Did the Brothers have a Right to Sell Yosef?
How could the righteous brothers of Yosef want to murder him in cold blood?
If I saw someone do something wrong, what should I do about it?
May I inform a parent that I saw his/her child do something wrong, or is this loshon hora?
By properly understanding the story of Yosef’s sale, we will be able to answer these three seemingly unrelated questions.
Who are these brothers?
When studying the events leading to the kidnap and sale of Yosef, we must remember that all twelve of Yaakov’s sons were pure, tzadikim gemurim. In light of their tremendous stature, this already incomprehensible story is that much more difficult to understand.
Had this story taken place in the most dysfunctional family imaginable, we would still be shocked by the unfolding of its events. After all, even if brothers feel that their indulged, nasty kid brother is challenging their father’s love for them, would they consider committing fratricide, or any other murder for that matter?
This would apply even to members of a poorly functioning family. How much more so when we are discussing great talmidei chachamim, who constantly evaluate the halachic ramifications of every action that they perform! How can we possibly understand what transpired? In other words, the Ten Brothers were far greater tzadikim than the Chafetz Chayim or Rav Aryeh Levin, greater talmidei chachamim than the Chazon Ish or Rav Moshe Feinstein (this comparison does not diminish the stature of any of these tzadikim; on the contrary, mentioning them in this context shows how much we venerate them). We cannot imagine any of these people hurting someone’s feelings intentionally, much less causing anyone even the slightest bodily harm. It is difficult to imagine any of these tzadikim swatting a fly! Thus, how can we imagine them swatting their brother, much less, doing anything that might cause long-term damage?
Since we cannot interpret this as an extreme case of sibling rivalry, we are left completely baffled by the actions of the ten saintly and scholarly brothers. How could these ten great tzadikim consider killing their brother? And, then, decide that selling him into slavery was more appropriate? As we see clearly, for the next twenty-two years, they assumed that their decision had been justified, although they acknowledged that they should possibly have given Yosef a “second chance.”
Yosef was in the habit of reporting to his father dibasam ra’ah (usually interpreted as slander) – actions that he interpreted as infractions. Rashi quotes the Midrash that Yosef informed his father of whatever bad actions he observed in Leah’s six sons. Specifically, Yosef reported:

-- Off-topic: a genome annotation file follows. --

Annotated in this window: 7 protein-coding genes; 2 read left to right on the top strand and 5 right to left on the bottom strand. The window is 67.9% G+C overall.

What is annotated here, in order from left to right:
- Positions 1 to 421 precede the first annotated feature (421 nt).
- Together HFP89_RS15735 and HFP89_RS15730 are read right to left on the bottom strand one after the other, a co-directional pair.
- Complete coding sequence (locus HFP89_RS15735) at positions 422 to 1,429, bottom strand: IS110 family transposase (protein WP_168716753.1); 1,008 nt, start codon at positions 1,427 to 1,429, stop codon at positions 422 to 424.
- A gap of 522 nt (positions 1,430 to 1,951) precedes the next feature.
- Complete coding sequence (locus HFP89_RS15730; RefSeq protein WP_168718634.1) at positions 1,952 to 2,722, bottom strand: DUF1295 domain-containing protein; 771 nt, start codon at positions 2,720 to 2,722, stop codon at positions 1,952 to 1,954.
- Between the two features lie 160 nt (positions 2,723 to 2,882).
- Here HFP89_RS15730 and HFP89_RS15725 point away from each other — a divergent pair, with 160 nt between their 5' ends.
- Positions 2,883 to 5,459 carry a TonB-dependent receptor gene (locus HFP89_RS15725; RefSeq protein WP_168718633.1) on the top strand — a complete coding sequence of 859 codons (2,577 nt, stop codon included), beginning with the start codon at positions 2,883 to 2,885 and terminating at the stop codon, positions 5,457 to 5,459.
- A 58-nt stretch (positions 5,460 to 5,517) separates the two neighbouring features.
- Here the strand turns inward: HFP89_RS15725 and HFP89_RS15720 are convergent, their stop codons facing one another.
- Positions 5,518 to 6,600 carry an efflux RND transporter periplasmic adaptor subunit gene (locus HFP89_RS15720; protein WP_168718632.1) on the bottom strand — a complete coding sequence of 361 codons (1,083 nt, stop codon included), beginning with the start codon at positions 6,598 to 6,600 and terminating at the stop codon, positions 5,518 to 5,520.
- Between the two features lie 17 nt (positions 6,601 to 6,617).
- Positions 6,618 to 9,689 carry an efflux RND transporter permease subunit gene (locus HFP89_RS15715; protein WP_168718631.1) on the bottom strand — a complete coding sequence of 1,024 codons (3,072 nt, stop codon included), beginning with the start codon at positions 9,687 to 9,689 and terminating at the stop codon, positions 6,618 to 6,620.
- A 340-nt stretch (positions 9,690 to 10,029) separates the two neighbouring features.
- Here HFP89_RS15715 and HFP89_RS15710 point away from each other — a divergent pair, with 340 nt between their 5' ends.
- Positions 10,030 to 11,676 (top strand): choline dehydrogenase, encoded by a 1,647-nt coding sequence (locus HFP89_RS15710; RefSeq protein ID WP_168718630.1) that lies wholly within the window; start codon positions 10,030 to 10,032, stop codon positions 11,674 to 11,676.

(1) They were consuming meat without killing the animal properly, a sin forbidden to all descendants of Noach.
(2) They were belittling their brothers Dan, Naftali, Gad and Asher, by calling them slaves.
(3) He suspected them of violating the heinous sin of giluy arayos.
Others explain that Yosef accused the brothers of not caring properly for their father’s flock. Although Rashi makes no mention of this accusation, it is clear from his comments that, in his opinion, had Yosef suspected them of this, he would certainly have noted it to his father.
Is dibasam ra’ah equivalent to slander?
We must be careful not to define dibasam ra’ah as slander, which usually intimates malice and falsehood, and would imply that Yosef’s intentions were to harm his brothers. Without a doubt, the righteous Yosef had no such intent. It is more accurate to translate dibasam ra’ah as evil report. Yosef did share his interpretations of his brothers’ actions with his father, but they were not fabrications, and defaming them was not his goal.
Why is Yosef tattling?
Without question, Yosef’s goal was the betterment of his brothers. He acted completely lishmah, with no evil intent, just as later, in Parshas Vayigash, he holds no grudge against his brothers, despite the indescribable suffering they caused him.
Indeed, Yosef’s motivation was his sincere concern for his brothers. He knew well the halachah that if you see someone sin, you must bring it to the offender’s attention, explaining to him that he will achieve a large share in Olam Haba by doing teshuvah. A person giving tochacha must always have the interests of the sinner completely at heart, and consider how to educate the malefactor in a way that his words will be accepted.
Yosef knew, also, that whoever has the ability to protest sinful activity and fails to do so is liable for his lack of action. However, the Seforno comments that, due to Yosef’s youth, he did not realize what might result from hisreporting to his father about his brothers.
At this point, we can already answer one of the questions I raised above: If I saw someone do something wrong, what should I do about it?
Answer: I am obligated to bring to the person’s attention that it is in his or her best interest to do teshuvah and correct whatever he or she has done wrong. The admonition should be done in a gentle way, expressing concern, so that it can be received positively and thereby accomplish its purpose.
Why through Yaakov?
Without question, Yosef’s goal in sharing his concerns with his father was that his brothers correct their actions. If so, why didn’t Yosef admonish them directly?
Yosef wanted his father to take appropriate action to correct the brothers’ deeds and, thereby, bring them to do teshuvah. The halachic authorities disagree whether Yosef was guilty of speaking loshon hora by using this approach in this instance. The Chafetz Chayim contends that Yosef was guilty of speaking loshon hora, because he should have shared his concerns directly with his brothers, rather than first discussing them with his father.